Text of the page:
Hands up if you know a strong brawny dude who will bench press twice his body weight, but then hurt himself swinging a golf club. Or the weight room aficionado, confident with a barbell, who hurts herself doing the spring gardening. And the would-be weekend decorator who, visiting IKEA for the first time, realizes the hard way he is not IKEA strong (that is, having the ability to move heavy, awkward boxes onto a trolly, then into a car, then building the furniture at home without pain or soreness the next day).
How Do We Define 3D Strong?
The competence to perform these life tasks and athletic functions with ease and without pain, discomfort, or injury, is being three-dimensionally strong, or 3D strong, as opposed to 2D strong.
Davis’s Law and Building Your Physical Scaffolding
To clearly appreciate this phenomenon, it helps to understand a term used in anatomy and physiology called Davis’s Law. This law, in its simplest terms, describes how our soft tissues (ligaments, tendons, and fascia) strengthen and build along the lines of demand. The body creates a type of physical scaffolding that is at once strong and resilient and yet pliable and flexible. This creates a type of “play” in our bodies, akin to buildings that are earthquake-proof. Buildings are not made to be earthquake-proof by being stiff and sturdy; they are earthquake-proof because they can move and be moved without breaking.
Let’s take this back to the weight room. Strong brawny dude is super tough when he is lying on a bench pushing heavy loads above his chest. This is a very linear movement, up and down in 2D. His physical scaffolding is being built along the lines of stress – a straight line pushing up. When strong brawny dude hits the golf course for the first time in a while, he is suddenly required to be 3D strong. Golf has a massive rotational component from head to toe. So, when he thwacks the ball, he is asking his physical scaffolding to tolerate fast, end range rotation. It’s the earthquake that his building wasn’t built for.
Bottom line, our body adapts to the way it is used. Exposure to 3D movement makes us 3D strong, and failure to expose ourselves to 3D movement…well, you can smell what I’m cooking.
Loaded Movement Training = Training for Real Life!
Don’t get me wrong; time in the weight training room has many inherent benefits as we become muscle strong. However, when we combine an external load (weight) with three-dimensional movements that mimic real-life lifting, carrying, pushing, swinging, rotating, shoving, pulling, shifting, and shoveling patterns, we are doing what the Institute of Motion (IoM) coined as Loaded Movement Training. We employ this type of exercise to become 3D strong… or as we like to say, movement strong. And when we are movement strong our bodies are more capable, more resilient, and “unbreakable.”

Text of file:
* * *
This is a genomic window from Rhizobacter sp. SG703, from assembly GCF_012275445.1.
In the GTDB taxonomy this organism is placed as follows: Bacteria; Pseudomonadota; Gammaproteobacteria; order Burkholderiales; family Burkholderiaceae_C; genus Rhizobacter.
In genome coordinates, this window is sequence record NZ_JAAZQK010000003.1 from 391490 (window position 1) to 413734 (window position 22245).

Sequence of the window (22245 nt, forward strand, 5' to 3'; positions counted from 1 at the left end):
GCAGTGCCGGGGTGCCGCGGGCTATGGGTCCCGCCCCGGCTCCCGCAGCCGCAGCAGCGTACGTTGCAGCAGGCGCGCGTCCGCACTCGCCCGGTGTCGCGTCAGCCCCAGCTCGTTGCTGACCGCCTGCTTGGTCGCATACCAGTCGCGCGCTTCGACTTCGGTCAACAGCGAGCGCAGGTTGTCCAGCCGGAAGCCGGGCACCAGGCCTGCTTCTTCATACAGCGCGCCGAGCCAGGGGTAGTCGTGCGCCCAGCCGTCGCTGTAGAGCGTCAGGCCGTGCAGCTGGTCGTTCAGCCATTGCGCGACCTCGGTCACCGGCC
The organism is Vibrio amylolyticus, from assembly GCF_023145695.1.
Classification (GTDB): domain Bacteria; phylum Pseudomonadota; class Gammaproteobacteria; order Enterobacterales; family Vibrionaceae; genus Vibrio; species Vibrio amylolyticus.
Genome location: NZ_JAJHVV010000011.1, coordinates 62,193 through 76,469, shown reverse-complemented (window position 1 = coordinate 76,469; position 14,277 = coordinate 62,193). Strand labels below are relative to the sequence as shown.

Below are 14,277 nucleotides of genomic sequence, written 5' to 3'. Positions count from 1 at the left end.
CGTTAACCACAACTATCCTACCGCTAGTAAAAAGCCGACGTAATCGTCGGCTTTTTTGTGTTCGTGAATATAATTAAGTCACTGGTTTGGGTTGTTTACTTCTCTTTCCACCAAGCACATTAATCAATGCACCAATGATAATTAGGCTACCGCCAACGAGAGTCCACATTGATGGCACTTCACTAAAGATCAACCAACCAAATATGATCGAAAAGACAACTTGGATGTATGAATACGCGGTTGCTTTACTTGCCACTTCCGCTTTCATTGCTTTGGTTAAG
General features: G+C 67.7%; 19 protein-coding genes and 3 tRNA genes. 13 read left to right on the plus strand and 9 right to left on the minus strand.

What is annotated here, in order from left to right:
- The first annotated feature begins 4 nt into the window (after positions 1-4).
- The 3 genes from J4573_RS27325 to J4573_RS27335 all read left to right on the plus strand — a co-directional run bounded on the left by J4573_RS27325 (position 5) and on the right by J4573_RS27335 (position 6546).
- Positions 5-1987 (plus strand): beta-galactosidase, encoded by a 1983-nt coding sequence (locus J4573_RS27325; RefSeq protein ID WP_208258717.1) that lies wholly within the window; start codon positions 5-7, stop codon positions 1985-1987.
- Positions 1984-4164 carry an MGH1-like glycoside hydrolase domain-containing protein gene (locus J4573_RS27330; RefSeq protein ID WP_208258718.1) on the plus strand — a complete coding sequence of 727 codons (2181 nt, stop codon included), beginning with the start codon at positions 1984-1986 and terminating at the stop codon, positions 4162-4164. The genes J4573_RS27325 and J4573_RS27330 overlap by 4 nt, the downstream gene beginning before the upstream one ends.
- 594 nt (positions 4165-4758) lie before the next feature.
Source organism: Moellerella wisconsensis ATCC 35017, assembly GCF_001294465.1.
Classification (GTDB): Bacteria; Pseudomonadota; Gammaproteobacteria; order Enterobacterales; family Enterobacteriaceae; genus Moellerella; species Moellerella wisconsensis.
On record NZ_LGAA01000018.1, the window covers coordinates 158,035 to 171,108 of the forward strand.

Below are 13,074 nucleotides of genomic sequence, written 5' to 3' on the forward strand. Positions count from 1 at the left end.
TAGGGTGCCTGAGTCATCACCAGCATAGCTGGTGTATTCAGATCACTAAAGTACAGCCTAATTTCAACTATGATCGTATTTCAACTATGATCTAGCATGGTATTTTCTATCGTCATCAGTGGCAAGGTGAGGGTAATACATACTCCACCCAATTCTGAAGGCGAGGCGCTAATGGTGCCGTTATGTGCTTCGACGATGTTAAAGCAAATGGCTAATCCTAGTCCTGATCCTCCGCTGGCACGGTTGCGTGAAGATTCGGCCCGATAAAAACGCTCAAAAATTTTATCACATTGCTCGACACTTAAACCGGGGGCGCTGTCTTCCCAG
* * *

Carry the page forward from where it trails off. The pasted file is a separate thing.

Think about these words: capable, resilient, and unbreakable. Capable is about what your body can do, rather than what it looks like. Don’t you want to feel capable in your body, at a bare minimum? Being capable throws open doors to explore and participate in all that life offers, like having a physical “can-do” attitude. Resilient is the ability to withstand shock, to not be easily damaged, to bounce back. Being resilient means that we can withstand or tolerate the things we ask our bodies to do. Unbreakable means having an “injury-proof” body.
How Do We Build More Resilient Bodies?
MOSSA is committed to building Loaded Movement Training into all programs that use a barbell, dumbbells, and plates, like Group Power, Group Active and Group Core; but the ultimate tool to make us 3D strong is the ViPR Pro, a unique training device widely used by athletes in all sports to help them build unbreakable bodies. The ViPR Pro is a weighted tube with various handles and openings so that it can be moved through space with a tremendous amount of variability and functions: lift, carry, push, swing, rotate, shove, pull, shift, and shovel. Did you notice anything? These are the movements that we do in our everyday lives!
Two Programs That Leverage Loaded Movement Training
That’s why we at MOSSA have created two programs that use the ViPR Pro:
- MOVE30®, which is a great place to get introduced to Loaded Movement Training, focusing more on building real world strength
- 3D30®, a program that shifts more into the performance realms and caters to individuals who already have levels of conditioning but want to have a resilient edge
If you told me I was allowed only one training tool, I’d choose the ViPR Pro every time. Likewise, if I may recommend a single tool to you, to make an investment in your physical self, choose the ViPR. I have watched countless participants go from stiff, rigid movers to graceful, competent, skillful movers. And the change isn’t just physical – it’s psychological, with an increase in both confidence and willingness.
Building An Unbreakable Body
The bottom line is this: we build resilient bodies, brick by brick, or movement by movement. Our overused sedentary postures combined with a lack of three-dimensional, loaded exercises means that our bodies are not as resilient as they could be. Our body adapts to the way it is used. Building an unbreakable body is possible. But it takes effort. And that effort is what will allow all of us to easily go from the weight room to the garden to the golf course to the earthquake of an IKEA showroom, enjoying an active life to the fullest.